The new exhibition Tramping and Trailing with the Girl Scouts opened yesterday at The Lyceum, Alexandrias History Museum.
As the Girl Scouts of the USA look forward to their centennial in 2012, this exhibition of historical photographs, artifacts and reflections recalls the growth of Girl Scouting in the Washington metropolitan area and highlights Alexandria.
Tramping and Trailing with the Girl Scouts draws its name from a Girl Scout guidebook to hiking and camping first published in 1927 and featuring the earliest published recipe for the campfire treat smores.
The exhibition, curated by The Lyceum staff, features a collection of Girl Scout uniforms from the 1910s, 1930s and 1960s, Brownie objects from as early as 1937, and a display of cookie fundraising materials, including a vintage tin box and sales poster.
Extensive camping and hiking exhibits are highlighted by a tent and official Girl Scout gear including a canteen, collapsible cup, pocket knife, compass flashlight and even a sit-upon the small padded mat Scouts made themselves.
Exploration of Alexandrias Girl Scout history, drawn from records, photos and oral history, reaches back to the 1930s when the first troop was formed at the St. Agnes School, followed a few years later by one for African American girls through Hopkins House. The Hopkins House troop enjoyed summer day camp, cookouts, hikes and caroling at hospitals, and the St. Agnes scouts participated in roller skating, hiking, arts and crafts and charitable work.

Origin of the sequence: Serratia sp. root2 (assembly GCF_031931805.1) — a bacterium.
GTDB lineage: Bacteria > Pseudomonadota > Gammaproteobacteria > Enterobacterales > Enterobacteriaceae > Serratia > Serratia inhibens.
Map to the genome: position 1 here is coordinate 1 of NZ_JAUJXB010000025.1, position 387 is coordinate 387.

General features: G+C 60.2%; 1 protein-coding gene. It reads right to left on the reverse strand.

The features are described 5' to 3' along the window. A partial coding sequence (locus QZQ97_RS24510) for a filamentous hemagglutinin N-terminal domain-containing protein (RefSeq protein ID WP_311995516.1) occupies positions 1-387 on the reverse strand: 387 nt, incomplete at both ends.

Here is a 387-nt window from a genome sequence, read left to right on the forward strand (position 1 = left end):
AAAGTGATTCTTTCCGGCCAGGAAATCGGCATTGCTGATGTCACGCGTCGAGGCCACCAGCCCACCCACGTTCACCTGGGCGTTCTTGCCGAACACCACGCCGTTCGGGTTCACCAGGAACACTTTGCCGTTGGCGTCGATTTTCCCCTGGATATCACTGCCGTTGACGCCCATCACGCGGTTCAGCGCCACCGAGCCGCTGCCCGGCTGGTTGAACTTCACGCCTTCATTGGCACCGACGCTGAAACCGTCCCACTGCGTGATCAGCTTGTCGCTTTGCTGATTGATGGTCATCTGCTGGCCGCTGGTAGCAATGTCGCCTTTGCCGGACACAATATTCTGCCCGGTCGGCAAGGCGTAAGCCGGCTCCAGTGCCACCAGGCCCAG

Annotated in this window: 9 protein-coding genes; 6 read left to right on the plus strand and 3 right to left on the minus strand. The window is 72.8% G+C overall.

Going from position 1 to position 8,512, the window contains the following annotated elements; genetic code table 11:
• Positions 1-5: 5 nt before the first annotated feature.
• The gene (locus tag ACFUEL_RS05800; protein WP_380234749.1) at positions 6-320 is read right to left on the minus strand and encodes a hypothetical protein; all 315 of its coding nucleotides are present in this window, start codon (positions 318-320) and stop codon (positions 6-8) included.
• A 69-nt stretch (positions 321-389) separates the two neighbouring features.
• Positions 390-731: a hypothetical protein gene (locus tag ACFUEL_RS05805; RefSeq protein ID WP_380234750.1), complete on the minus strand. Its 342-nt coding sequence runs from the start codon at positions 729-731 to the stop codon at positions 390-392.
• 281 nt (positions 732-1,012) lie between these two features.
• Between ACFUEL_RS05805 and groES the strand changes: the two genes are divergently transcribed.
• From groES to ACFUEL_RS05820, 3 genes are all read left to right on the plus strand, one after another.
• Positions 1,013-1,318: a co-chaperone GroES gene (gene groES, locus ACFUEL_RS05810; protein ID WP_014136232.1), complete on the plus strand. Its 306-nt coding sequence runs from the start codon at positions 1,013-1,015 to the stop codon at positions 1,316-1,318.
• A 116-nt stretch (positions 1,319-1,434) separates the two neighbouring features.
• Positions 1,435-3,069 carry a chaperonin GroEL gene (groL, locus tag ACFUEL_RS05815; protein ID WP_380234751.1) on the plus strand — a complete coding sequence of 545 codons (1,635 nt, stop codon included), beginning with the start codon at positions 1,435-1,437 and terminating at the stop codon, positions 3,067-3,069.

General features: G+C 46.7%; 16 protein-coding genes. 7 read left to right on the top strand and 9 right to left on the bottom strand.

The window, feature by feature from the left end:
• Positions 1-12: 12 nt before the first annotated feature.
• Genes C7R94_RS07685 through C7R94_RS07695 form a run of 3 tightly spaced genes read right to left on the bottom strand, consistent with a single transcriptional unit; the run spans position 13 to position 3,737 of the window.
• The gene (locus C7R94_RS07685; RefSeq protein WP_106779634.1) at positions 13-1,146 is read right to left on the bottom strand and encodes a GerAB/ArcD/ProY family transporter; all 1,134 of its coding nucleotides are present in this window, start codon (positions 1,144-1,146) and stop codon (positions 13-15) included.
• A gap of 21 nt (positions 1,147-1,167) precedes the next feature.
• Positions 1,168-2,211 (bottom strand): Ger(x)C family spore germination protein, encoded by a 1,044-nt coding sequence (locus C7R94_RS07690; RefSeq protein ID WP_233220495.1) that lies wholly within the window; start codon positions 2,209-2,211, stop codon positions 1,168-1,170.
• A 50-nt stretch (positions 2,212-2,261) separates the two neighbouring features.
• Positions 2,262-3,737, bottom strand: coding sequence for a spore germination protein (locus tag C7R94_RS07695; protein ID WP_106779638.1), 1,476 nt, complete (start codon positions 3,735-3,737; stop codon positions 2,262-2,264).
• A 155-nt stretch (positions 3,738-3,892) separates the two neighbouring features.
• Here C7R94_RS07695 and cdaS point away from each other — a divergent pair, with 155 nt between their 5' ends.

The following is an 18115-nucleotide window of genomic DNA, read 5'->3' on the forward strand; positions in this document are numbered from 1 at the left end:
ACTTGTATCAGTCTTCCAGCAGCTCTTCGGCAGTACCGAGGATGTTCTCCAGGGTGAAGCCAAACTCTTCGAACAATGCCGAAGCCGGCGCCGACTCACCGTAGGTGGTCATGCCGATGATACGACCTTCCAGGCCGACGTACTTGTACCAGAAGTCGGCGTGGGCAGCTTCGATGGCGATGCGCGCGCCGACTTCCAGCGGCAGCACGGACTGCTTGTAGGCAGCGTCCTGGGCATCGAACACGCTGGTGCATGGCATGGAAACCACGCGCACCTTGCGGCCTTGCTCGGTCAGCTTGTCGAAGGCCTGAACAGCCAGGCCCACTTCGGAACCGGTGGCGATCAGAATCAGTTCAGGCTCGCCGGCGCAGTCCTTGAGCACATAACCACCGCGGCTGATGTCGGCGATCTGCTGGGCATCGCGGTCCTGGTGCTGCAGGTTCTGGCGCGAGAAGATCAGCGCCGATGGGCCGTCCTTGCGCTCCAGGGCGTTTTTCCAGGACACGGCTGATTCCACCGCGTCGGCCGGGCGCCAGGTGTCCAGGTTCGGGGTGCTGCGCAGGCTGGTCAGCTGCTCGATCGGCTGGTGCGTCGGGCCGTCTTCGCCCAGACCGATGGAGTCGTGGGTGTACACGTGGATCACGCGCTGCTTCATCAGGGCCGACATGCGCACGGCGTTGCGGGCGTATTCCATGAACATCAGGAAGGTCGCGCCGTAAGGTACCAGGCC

Founded in 1912 by Juliette Gordon Low, the Girl Scouts promoted self-sufficiency by teaching traditional domestic tasks as well as knowledge and skills beyond the home such as camping, physical fitness and career preparation. More than 50 million American women participated in Girl Scouting during their childhood and today 2.4 million girls and 928,000 adults are members.
Tramping and Trailing with the Girl Scouts is open through Memorial Day, Monday, May 31, 2010. Girl Scouts wishing to arrange special tours and participate in interactive aspects of the exhibition are encouraged to contact The Lyceum at [email protected] or 703-838-4994.
The Lyceum is located at 201 South Washington St. and is open Monday through Saturday from 10 a.m. to 5 p.m. and Sunday, from 1 to 5 p.m. Suggested admission is $2, and free off-street parking is available.